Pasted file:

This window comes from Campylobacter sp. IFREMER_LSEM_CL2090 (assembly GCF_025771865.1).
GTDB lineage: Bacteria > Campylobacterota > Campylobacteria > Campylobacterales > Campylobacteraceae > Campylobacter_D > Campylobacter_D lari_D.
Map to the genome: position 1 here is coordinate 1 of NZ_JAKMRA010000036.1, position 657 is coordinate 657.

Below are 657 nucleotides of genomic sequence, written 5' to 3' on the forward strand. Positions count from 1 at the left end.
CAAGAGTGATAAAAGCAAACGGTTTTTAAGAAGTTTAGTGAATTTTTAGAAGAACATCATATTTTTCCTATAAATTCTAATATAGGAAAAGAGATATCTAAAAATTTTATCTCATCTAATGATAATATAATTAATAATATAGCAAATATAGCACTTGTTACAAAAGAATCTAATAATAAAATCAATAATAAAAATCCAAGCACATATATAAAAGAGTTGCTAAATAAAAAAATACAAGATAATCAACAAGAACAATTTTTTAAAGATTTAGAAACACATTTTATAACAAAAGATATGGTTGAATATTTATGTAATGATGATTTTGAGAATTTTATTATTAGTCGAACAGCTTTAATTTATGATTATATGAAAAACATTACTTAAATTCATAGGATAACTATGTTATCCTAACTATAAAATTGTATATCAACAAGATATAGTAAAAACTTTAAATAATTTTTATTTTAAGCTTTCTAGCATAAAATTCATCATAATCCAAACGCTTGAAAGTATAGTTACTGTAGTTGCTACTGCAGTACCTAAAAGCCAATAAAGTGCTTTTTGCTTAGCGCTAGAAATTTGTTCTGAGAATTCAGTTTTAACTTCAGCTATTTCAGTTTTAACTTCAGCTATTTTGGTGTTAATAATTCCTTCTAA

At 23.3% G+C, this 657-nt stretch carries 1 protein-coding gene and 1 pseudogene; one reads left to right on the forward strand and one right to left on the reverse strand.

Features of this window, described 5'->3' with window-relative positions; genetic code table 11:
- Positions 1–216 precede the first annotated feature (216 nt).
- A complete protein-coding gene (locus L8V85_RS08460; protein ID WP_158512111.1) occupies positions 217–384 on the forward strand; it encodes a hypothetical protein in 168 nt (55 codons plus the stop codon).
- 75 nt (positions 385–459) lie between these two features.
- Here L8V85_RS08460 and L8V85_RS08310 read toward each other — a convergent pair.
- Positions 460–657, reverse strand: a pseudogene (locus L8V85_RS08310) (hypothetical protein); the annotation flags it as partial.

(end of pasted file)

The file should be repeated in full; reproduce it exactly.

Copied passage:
This window comes from Campylobacter sp. IFREMER_LSEM_CL2090 (assembly GCF_025771865.1).
GTDB lineage: Bacteria > Campylobacterota > Campylobacteria > Campylobacterales > Campylobacteraceae > Campylobacter_D > Campylobacter_D lari_D.
Map to the genome: position 1 here is coordinate 1 of NZ_JAKMRA010000036.1, position 657 is coordinate 657.

Below are 657 nucleotides of genomic sequence, written 5' to 3' on the forward strand. Positions count from 1 at the left end.
CAAGAGTGATAAAAGCAAACGGTTTTTAAGAAGTTTAGTGAATTTTTAGAAGAACATCATATTTTTCCTATAAATTCTAATATAGGAAAAGAGATATCTAAAAATTTTATCTCATCTAATGATAATATAATTAATAATATAGCAAATATAGCACTTGTTACAAAAGAATCTAATAATAAAATCAATAATAAAAATCCAAGCACATATATAAAAGAGTTGCTAAATAAAAAAATACAAGATAATCAACAAGAACAATTTTTTAAAGATTTAGAAACACATTTTATAACAAAAGATATGGTTGAATATTTATGTAATGATGATTTTGAGAATTTTATTATTAGTCGAACAGCTTTAATTTATGATTATATGAAAAACATTACTTAAATTCATAGGATAACTATGTTATCCTAACTATAAAATTGTATATCAACAAGATATAGTAAAAACTTTAAATAATTTTTATTTTAAGCTTTCTAGCATAAAATTCATCATAATCCAAACGCTTGAAAGTATAGTTACTGTAGTTGCTACTGCAGTACCTAAAAGCCAATAAAGTGCTTTTTGCTTAGCGCTAGAAATTTGTTCTGAGAATTCAGTTTTAACTTCAGCTATTTCAGTTTTAACTTCAGCTATTTTGGTGTTAATAATTCCTTCTAA

At 23.3% G+C, this 657-nt stretch carries 1 protein-coding gene and 1 pseudogene; one reads left to right on the forward strand and one right to left on the reverse strand.

Features of this window, described 5'->3' with window-relative positions; genetic code table 11:
- Positions 1–216 precede the first annotated feature (216 nt).
- A complete protein-coding gene (locus L8V85_RS08460; protein ID WP_158512111.1) occupies positions 217–384 on the forward strand; it encodes a hypothetical protein in 168 nt (55 codons plus the stop codon).
- 75 nt (positions 385–459) lie between these two features.
- Here L8V85_RS08460 and L8V85_RS08310 read toward each other — a convergent pair.
- Positions 460–657, reverse strand: a pseudogene (locus L8V85_RS08310) (hypothetical protein); the annotation flags it as partial.